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Re: Strange construction pops out of nowhere

From:Pablo David Flores <pablo-flores@...>
Date:Saturday, August 10, 2002, 16:44
Roger Mills <romilly@...> writes:

> Pablo Flores wrote: > >Yue leade. "Night is black." > >Yue wo leamo. "This night is becoming black." > > I call this "inchoative" in Kash; "inceptive" is also orthodox.
Maybe I wasn't very clear. I knew about "inceptive", but I thought it was more like "beginning to", not "becoming". In truth, the translation of |Yue wo leamo| could be "Night blackens [middle voice]." The continuous aspect is not there really.
> >Ekheba leakomo yiyuech. "Clouds are turning the night black." > Why the genitive? (Why not, eh?) Is there an accusative case?
No, there isn't. Subject and object are always unmarked. That's why I felt this construction odd, because |yuech| (yes, |-ch| /C/ (/ç/) means definite) is clearly the direct object. I don't remember why the genitive popped out in my mind, but I was thinking about after- and before-states -- the after-state is |lea| "black", while the before-state is |yuech| "the night". Since genitive is also ablative, it may have looked as if you were saying "Clouds made black [night] from the night".
> Is _komo_ literally "cause-become" or just a more general > causative marker?
It's a causative-inceptive copula, in your terms. It applies to predicates only (adjectives and noun phrases).
> (I.e., can -ko occur alone? Or could you have -kode 'cause to be...'?
No, and yes. Though |kode| is nonstandard, just a parallel to |komo|, which means practically the same.
> If word order is fairly fixed SVO, there seems no compelling need to > case-mark the object; position suffices.
Except the predicate that |komo| should attach may be rather long, in which case either (1) a part of it will go after |komo|, which will attach to the head of the predicate only; or (2) the sentence will become SOV-like. SYV is rather SVO, but |komo| is a copula, which is a different part of speech -- and SYV tends to (NP) (Predicate+Copula). In some cases, e. g. when the NP is just one noun (or a pronoun), it goes (Predicate+Copula) (NP) or even (Predicate) (NP+Copula). These each convey different kinds of emphasis and topicality, so I need to have a free word order for copulas. That's why one of the arguments of |komo| must be marked somehow.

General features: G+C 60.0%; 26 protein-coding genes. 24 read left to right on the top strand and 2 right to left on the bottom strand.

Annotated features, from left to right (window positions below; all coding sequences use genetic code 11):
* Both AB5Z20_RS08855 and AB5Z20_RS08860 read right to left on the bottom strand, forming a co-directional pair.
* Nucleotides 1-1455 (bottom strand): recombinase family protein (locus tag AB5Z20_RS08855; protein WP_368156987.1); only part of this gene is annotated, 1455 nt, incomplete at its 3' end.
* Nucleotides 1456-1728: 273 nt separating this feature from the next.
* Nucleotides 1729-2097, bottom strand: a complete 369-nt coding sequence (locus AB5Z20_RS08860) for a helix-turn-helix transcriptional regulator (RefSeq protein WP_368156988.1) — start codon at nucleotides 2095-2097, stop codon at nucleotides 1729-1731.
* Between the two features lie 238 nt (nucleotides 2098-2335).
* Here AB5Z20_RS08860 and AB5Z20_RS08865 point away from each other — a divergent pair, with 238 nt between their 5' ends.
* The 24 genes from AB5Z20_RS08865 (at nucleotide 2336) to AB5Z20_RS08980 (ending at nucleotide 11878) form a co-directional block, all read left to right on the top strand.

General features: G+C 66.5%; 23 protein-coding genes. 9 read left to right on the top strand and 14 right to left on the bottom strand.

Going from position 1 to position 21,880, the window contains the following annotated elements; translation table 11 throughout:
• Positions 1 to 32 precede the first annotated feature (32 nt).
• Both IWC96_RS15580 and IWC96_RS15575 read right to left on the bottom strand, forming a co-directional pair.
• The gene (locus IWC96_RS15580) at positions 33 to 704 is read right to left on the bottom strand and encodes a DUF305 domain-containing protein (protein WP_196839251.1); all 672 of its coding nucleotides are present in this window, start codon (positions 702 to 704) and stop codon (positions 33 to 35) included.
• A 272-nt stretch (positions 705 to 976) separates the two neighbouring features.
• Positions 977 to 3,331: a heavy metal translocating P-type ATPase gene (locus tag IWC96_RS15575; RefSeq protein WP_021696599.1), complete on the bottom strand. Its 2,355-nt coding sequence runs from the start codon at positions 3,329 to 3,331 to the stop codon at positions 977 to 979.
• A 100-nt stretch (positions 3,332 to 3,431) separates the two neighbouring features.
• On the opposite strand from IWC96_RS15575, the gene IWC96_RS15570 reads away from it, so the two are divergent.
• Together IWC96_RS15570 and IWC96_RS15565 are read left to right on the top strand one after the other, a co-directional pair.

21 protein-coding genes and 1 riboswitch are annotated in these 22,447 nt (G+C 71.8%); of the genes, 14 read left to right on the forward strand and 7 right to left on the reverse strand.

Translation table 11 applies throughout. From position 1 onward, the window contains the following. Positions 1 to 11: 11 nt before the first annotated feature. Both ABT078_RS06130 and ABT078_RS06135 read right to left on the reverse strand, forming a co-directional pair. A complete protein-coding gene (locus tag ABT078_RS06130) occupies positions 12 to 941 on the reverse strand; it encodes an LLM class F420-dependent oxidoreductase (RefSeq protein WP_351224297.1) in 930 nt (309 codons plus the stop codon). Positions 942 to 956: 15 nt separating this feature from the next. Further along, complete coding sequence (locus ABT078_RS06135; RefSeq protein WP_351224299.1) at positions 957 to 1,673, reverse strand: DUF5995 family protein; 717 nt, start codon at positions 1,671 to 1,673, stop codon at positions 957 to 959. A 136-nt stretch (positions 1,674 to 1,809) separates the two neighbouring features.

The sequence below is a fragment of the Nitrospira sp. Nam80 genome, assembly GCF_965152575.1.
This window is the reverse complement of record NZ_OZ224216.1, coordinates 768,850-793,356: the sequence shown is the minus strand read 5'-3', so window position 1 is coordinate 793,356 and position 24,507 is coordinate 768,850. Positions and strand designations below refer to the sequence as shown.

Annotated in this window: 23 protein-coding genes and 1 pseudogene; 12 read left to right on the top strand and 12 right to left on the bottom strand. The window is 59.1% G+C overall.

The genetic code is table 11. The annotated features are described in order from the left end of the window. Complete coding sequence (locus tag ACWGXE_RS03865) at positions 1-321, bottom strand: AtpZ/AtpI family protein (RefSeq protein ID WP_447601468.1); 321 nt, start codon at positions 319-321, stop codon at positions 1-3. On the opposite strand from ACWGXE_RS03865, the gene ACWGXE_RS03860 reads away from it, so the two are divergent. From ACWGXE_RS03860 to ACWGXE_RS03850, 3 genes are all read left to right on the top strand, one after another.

> Where you will run into problems is with causatives > of normally transitive verbs, if SYV can do that......
Haven't thought of that. I have a causative prefix, |ce-|, for verbs, though. I could use the same scheme: Kheri viru Sali. "Harry met Sally." Kouye yiSali chebiru Kheri. father+1s GEN-Sally know-PST Harry "My father made Sally know Harry." (|bir-| > |viru| and |ce-bir-| > |chebiru| are regular changes -- the PaST tense marks are |-u| and a stop->fricative mutation). --Pablo Flores ... I cannot combine any characters that the divine Library has not foreseen, which in some of its secret tongues do not bear some terrible meaning. No-one can articulate a syllable not filled of caresses and fears; which is not, in some one of those languages, the powerful name of a god... Jorge Luis Borges, _The Library of Babel_